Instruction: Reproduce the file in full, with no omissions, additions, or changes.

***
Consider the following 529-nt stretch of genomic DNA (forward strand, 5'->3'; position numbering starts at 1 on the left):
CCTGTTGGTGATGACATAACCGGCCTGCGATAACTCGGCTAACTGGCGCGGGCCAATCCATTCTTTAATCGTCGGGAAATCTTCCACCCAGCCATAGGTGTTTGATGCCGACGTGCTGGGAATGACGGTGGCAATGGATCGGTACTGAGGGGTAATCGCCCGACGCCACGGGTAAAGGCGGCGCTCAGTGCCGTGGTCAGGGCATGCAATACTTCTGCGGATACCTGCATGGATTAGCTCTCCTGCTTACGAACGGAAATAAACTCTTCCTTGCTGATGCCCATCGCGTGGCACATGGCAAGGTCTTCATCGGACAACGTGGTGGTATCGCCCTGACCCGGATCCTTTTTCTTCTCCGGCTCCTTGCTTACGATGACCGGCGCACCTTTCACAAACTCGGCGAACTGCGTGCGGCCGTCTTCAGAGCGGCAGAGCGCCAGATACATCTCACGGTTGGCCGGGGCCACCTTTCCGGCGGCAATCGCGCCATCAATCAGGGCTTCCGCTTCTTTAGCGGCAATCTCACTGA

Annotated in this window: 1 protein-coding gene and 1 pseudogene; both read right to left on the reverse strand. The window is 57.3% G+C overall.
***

Consider the following 529-nt stretch of genomic DNA (forward strand, 5'->3'; position numbering starts at 1 on the left):
CCTGTTGGTGATGACATAACCGGCCTGCGATAACTCGGCTAACTGGCGCGGGCCAATCCATTCTTTAATCGTCGGGAAATCTTCCACCCAGCCATAGGTGTTTGATGCCGACGTGCTGGGAATGACGGTGGCAATGGATCGGTACTGAGGGGTAATCGCCCGACGCCACGGGTAAAGGCGGCGCTCAGTGCCGTGGTCAGGGCATGCAATACTTCTGCGGATACCTGCATGGATTAGCTCTCCTGCTTACGAACGGAAATAAACTCTTCCTTGCTGATGCCCATCGCGTGGCACATGGCAAGGTCTTCATCGGACAACGTGGTGGTATCGCCCTGACCCGGATCCTTTTTCTTCTCCGGCTCCTTGCTTACGATGACCGGCGCACCTTTCACAAACTCGGCGAACTGCGTGCGGCCGTCTTCAGAGCGGCAGAGCGCCAGATACATCTCACGGTTGGCCGGGGCCACCTTTCCGGCGGCAATCGCGCCATCAATCAGGGCTTCCGCTTCTTTAGCGGCAATCTCACTGA

Annotated in this window: 1 protein-coding gene and 1 pseudogene; both read right to left on the reverse strand. The window is 57.3% G+C overall.